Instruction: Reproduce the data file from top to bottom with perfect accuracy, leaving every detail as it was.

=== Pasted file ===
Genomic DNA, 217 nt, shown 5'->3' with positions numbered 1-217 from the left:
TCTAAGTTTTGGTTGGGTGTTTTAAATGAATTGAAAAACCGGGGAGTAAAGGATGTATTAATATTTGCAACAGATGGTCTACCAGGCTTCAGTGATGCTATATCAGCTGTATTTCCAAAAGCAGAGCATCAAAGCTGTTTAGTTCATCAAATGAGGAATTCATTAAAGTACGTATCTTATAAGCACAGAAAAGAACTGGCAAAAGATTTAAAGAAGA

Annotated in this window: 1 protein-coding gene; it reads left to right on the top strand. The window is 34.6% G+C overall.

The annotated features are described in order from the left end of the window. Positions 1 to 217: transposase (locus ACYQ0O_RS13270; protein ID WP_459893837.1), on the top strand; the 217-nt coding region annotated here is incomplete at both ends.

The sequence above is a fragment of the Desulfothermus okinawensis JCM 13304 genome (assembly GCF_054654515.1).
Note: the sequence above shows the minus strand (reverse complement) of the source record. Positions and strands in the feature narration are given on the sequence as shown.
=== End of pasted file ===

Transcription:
Genomic DNA, 217 nt, shown 5'->3' with positions numbered 1-217 from the left:
TCTAAGTTTTGGTTGGGTGTTTTAAATGAATTGAAAAACCGGGGAGTAAAGGATGTATTAATATTTGCAACAGATGGTCTACCAGGCTTCAGTGATGCTATATCAGCTGTATTTCCAAAAGCAGAGCATCAAAGCTGTTTAGTTCATCAAATGAGGAATTCATTAAAGTACGTATCTTATAAGCACAGAAAAGAACTGGCAAAAGATTTAAAGAAGA

Annotated in this window: 1 protein-coding gene; it reads left to right on the top strand. The window is 34.6% G+C overall.

The annotated features are described in order from the left end of the window. Positions 1 to 217: transposase (locus ACYQ0O_RS13270; protein ID WP_459893837.1), on the top strand; the 217-nt coding region annotated here is incomplete at both ends.

The sequence above is a fragment of the Desulfothermus okinawensis JCM 13304 genome (assembly GCF_054654515.1).
Note: the sequence above shows the minus strand (reverse complement) of the source record. Positions and strands in the feature narration are given on the sequence as shown.